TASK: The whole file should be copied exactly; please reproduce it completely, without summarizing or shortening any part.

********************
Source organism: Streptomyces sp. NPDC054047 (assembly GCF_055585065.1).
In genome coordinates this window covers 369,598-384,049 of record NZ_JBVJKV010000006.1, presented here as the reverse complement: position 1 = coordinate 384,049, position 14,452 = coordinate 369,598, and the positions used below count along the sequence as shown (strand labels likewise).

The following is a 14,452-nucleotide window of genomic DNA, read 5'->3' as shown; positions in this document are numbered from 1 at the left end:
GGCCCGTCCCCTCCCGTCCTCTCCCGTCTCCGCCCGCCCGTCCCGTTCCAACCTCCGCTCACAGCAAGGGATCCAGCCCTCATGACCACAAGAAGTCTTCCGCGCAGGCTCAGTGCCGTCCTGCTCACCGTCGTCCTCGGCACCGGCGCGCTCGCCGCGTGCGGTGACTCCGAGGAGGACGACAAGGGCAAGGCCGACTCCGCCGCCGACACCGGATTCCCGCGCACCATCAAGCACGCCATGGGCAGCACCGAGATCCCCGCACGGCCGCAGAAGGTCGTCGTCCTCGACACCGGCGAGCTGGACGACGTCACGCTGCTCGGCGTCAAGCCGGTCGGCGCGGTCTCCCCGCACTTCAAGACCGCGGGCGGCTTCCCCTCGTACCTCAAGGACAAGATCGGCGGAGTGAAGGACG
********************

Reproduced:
Source organism: Streptomyces sp. NPDC054047 (assembly GCF_055585065.1).
In genome coordinates this window covers 369,598-384,049 of record NZ_JBVJKV010000006.1, presented here as the reverse complement: position 1 = coordinate 384,049, position 14,452 = coordinate 369,598, and the positions used below count along the sequence as shown (strand labels likewise).

The following is a 14,452-nucleotide window of genomic DNA, read 5'->3' as shown; positions in this document are numbered from 1 at the left end:
GGCCCGTCCCCTCCCGTCCTCTCCCGTCTCCGCCCGCCCGTCCCGTTCCAACCTCCGCTCACAGCAAGGGATCCAGCCCTCATGACCACAAGAAGTCTTCCGCGCAGGCTCAGTGCCGTCCTGCTCACCGTCGTCCTCGGCACCGGCGCGCTCGCCGCGTGCGGTGACTCCGAGGAGGACGACAAGGGCAAGGCCGACTCCGCCGCCGACACCGGATTCCCGCGCACCATCAAGCACGCCATGGGCAGCACCGAGATCCCCGCACGGCCGCAGAAGGTCGTCGTCCTCGACACCGGCGAGCTGGACGACGTCACGCTGCTCGGCGTCAAGCCGGTCGGCGCGGTCTCCCCGCACTTCAAGACCGCGGGCGGCTTCCCCTCGTACCTCAAGGACAAGATCGGCGGAGTGAAGGACG